Hofmans compared Melatonin to Alphabet Soup, a son of Cozzene who won 10-of-24 starts, the Breeders' Cup Classic being his only Grade 1. “They are similar,” he said. “They are not the best horse around, but they try. They try their asses off and that causes them to win a race when they shouldn't. Both of them are fighters.”
Hofmans, now 73, has been around the racetrack most of his life. He grew up in the San Gabriel Valley and started going to Santa Anita with his parents as a kid. While attending Pasadena City College, he met Gary Jones, son of trainer Farrell Jones. That connection landed him a job on the backstretch at Santa Anita, first with Bob Wheeler and then as foreman and assistant trainer to Farrell Jones. He went out on his own in 1973.
Karen and Mickey Taylor were among his earliest clients and in 1975, Hofmans went with them to the Fasig-Tipton July yearling sale in Kentucky. They picked out a $17,500 yearling – a son of Bold Reasoning – for a partnership with Dr. Jim Hill and his wife, Sally. Instead of going to Hofmans, however, the big colt, later named Seattle Slew, would be sent to New York-based Billy Turner, who campaigned him through an unbeaten 2-year-old season and a sweep of the 1977 Triple Crown.
Does he ever think of what might have been? “Of course,” Hofmans said.
The victory by Melatonin was the first by Hofmans in the Santa Anita Handicap, but he's had plenty of previous big-race wins, including Touch Gold's Belmont Stakes and Awesome Again's Queen's Plate – both in 1997. Alphabet Soup's Classic victory is one of three Breeders' Cup wins for Hofmans, the others coming with Amerman Racing's Adoration in the 2003 Distaff and Tarabilla Farms' Desert Code in the 2008 Turf Sprint.
One of his favorite horses is William Boswell's homebred Greg's Gold, a California-bred gelding by Lake George who won the Grade 1 Bing Crosby at Del Mar in 2005 but “shredded his tendon” in the process.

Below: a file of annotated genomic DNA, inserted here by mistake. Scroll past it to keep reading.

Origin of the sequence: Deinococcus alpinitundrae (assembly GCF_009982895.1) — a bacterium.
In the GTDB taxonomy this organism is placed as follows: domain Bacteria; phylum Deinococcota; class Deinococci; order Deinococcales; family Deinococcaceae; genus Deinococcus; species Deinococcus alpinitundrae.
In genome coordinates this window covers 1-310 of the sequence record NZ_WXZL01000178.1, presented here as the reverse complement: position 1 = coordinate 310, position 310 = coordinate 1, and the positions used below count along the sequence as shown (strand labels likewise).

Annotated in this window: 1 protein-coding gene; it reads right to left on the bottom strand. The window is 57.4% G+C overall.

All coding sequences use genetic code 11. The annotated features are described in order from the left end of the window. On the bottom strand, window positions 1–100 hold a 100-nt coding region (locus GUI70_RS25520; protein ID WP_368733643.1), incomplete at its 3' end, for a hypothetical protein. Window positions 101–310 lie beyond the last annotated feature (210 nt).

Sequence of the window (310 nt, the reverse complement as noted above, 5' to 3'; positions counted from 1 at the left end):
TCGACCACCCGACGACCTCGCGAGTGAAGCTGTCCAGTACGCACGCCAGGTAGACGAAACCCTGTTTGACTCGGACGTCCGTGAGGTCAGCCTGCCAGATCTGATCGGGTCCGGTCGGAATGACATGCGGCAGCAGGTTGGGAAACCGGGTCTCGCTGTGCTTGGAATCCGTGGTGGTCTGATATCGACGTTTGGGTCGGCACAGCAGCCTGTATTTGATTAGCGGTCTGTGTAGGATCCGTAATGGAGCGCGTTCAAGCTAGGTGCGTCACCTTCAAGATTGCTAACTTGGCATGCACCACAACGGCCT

Greg's Gold underwent stem cell surgery and came back 18 months later, racing 12 more times and winning two Grade 2 races and placing in Grade 1 company before being retired.
“I said to the owner, ‘If this horse shows any signs of a problem, we are going to pull the plug,'” Hofmans recalled. “You have to have the right connections, people who are willing to give the horse enough time to develop into the kind of horse they can be. My clients have faith in old-time guys like me. New owners don't have as much patience.”
Despite his successes – Hofmans hit the 1,000-win milestone in 2012 – he's got a small stable that made just 102 starts in 2015.
“You get older,” he said. “I'm 73 now, and people just aren't interested in giving you a horse. They want the young guys who they think have all the energy. Even Charlie Whittingham, when he got older, owners forgot about him.”
Hofmans said training horses isn't a job but a lifestyle. “It's so time and energy intensive,” he said. On this particular day, after training hours and with no racing in the afternoon, he was watching race replays when a reporter called to talk about Melatonin.
“I should be celebrating in Hawaii on the beach like a regular human being,” he joked.
Hofmans is married to the former Linda Murray, widow of legendary Los Angeles Times sports columnist Jim Murray. They had their first date in early 2011, shortly before Linda traveled to the East Coast to visit colleges on behalf of the Jim Murray Memorial Foundation, which awards journalism scholarships. Hofmans flew to Central Florida for a 2-year-old in training sale in Ocala. When he landed in Gainesville, Fla., Hofmans learned Linda was just 100 miles up the road across the Georgia border at Valdosta State University.
He headed north for a second date.
They were married a year later.
In 2013, Hofmans bred a foal by Council Member out of Divine Legacy (a Tarabilla Farm runner). He and wife Linda named the horse Valdosta Love in honor of their rendezvous and own him in partnership.
Valdosta Love made his debut Feb. 25 as an odds-on favorite in a maiden claiming race at Santa Anita. Things didn't go well. Valdosta Love had a rough start, was never a factor, then was pulled up by Talamo before reaching the stretch.
“He beat himself up. Stumbled, grabbed a quarter, hit his ankle on the other side,” Hofmans said of Valdosta Love. “I hope I can get him back to the races, but he'll need time. If not, maybe he'll be a good stable pony. This is even more difficult because I'm living with the owner.”
Does this particular owner have the required patience, Hofmans was asked.
“She's learning the hard way,” he said.